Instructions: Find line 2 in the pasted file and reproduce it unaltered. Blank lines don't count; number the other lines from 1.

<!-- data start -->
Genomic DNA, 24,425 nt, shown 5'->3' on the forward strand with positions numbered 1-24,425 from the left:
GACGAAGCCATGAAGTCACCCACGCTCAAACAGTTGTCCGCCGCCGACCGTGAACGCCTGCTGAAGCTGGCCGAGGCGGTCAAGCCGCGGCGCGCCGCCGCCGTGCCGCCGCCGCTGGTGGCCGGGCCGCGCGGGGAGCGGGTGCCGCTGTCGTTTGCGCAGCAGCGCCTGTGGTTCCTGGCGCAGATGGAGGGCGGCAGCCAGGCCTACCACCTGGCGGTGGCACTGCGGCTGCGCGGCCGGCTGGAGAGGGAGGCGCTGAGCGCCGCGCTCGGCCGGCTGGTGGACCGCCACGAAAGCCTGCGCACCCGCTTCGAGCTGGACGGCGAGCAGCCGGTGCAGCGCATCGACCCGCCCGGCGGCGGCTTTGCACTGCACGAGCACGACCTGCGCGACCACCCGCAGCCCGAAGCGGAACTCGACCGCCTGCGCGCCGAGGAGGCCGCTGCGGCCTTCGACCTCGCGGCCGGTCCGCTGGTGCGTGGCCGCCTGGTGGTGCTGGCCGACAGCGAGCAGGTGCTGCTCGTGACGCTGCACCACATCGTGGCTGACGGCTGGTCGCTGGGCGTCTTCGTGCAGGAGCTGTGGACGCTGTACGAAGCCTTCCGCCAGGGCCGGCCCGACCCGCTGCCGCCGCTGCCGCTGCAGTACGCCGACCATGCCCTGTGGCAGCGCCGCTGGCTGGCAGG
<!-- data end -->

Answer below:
GACGAAGCCATGAAGTCACCCACGCTCAAACAGTTGTCCGCCGCCGACCGTGAACGCCTGCTGAAGCTGGCCGAGGCGGTCAAGCCGCGGCGCGCCGCCGCCGTGCCGCCGCCGCTGGTGGCCGGGCCGCGCGGGGAGCGGGTGCCGCTGTCGTTTGCGCAGCAGCGCCTGTGGTTCCTGGCGCAGATGGAGGGCGGCAGCCAGGCCTACCACCTGGCGGTGGCACTGCGGCTGCGCGGCCGGCTGGAGAGGGAGGCGCTGAGCGCCGCGCTCGGCCGGCTGGTGGACCGCCACGAAAGCCTGCGCACCCGCTTCGAGCTGGACGGCGAGCAGCCGGTGCAGCGCATCGACCCGCCCGGCGGCGGCTTTGCACTGCACGAGCACGACCTGCGCGACCACCCGCAGCCCGAAGCGGAACTCGACCGCCTGCGCGCCGAGGAGGCCGCTGCGGCCTTCGACCTCGCGGCCGGTCCGCTGGTGCGTGGCCGCCTGGTGGTGCTGGCCGACAGCGAGCAGGTGCTGCTCGTGACGCTGCACCACATCGTGGCTGACGGCTGGTCGCTGGGCGTCTTCGTGCAGGAGCTGTGGACGCTGTACGAAGCCTTCCGCCAGGGCCGGCCCGACCCGCTGCCGCCGCTGCCGCTGCAGTACGCCGACCATGCCCTGTGGCAGCGCCGCTGGCTGGCAGG